NEW ORLEANS - Even as the National Academy of Sciences warns about the dangers of chemical dispersants to clean oil spills, U.S. District Judge Carl Barbier has dismissed all claims in the BP oil spill case against Nalco, the maker of the dispersant that was used in unprecedented quantities to combat the 2010 BP spill.
BP recommended, and the U.S. government approved, the use of 1.8 million gallons of Nalco’s Corexit dispersant to break up the oil, both at the source of the leak a mile under the sea, and at the water’s surface. Cleanup workers filed hundreds of claims against the company in federal court claiming that exposure to the chemical made them sick.
The way Nalco got out of the civil case is interesting. Barbier’s order granting summary judgment says Nalco is not liable because its use was part of a national spill response plan that mandates oil companies to clean up the oil as fast as possible.
But the judge also noted that plaintiffs’ lawyers on a committee he selected, called the Plaintiffs Steering Committee, failed to conduct witness interviews and seek documents and other information to challenge the defenses presented by Nalco and stipulated to by the U.S. government.
Later, when the plaintiffs’ lawyers tried to argue for maintaining the claims against Nalco, they admitted that they didn’t produce any evidence by an April court deadline because they were focusing instead on settling economic and medical claims against BP. They said in court filings that they did so for “strategic reasons.”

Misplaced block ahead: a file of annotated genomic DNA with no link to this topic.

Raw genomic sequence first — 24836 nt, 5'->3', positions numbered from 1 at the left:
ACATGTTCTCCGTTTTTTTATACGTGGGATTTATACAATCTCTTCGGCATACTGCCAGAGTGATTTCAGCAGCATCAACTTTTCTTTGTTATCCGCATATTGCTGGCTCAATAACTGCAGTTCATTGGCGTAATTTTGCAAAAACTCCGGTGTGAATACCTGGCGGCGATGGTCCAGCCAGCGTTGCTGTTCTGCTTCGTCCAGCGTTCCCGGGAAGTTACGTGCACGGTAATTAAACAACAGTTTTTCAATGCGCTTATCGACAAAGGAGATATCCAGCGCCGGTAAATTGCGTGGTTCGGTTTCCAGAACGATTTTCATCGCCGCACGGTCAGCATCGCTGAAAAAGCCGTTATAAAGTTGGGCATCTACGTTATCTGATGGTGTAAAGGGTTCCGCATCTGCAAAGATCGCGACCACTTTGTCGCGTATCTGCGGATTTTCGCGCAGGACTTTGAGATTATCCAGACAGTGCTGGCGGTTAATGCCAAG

They ended up getting a settlement with BP to pay economic and medical damage claims estimated at $7.8 billion.
One major argument against Corexit has focused on the U.S. government’s wishy-washy initial response to the volumes of Corexit BP was using. But government lawyers have subsequently produced evidence that the United States approved of the use of Corexit in those amounts at every step. The plaintiffs later said that they didn’t accept those claims and wanted to examine the government’s witnesses, but the judge said that by then, they had missed their chance.
“The (Plaintiffs Steering Committee)’s failure to avail itself of the opportunity to test the veracity of the United States’ stipulations provides no reason for the Court to disregard these stipulations,” Barbier wrote.
Steve Herman, the co-lead counsel for the plaintiffs' committee said they were fine with dismissing Nalco because BP stepped up to the plate and admitted liability for medical claims as a part of their settlement.
"As we said in our original Motion to dismiss Nalco, BP is responsible, both as a matter of law and by virtue of contractual indemnity agreements," Herman said. "Indeed, BP has formally assumed the responsibility for compensating the clean-up workers and other Gulf Coast residents in the medical benefits settlement.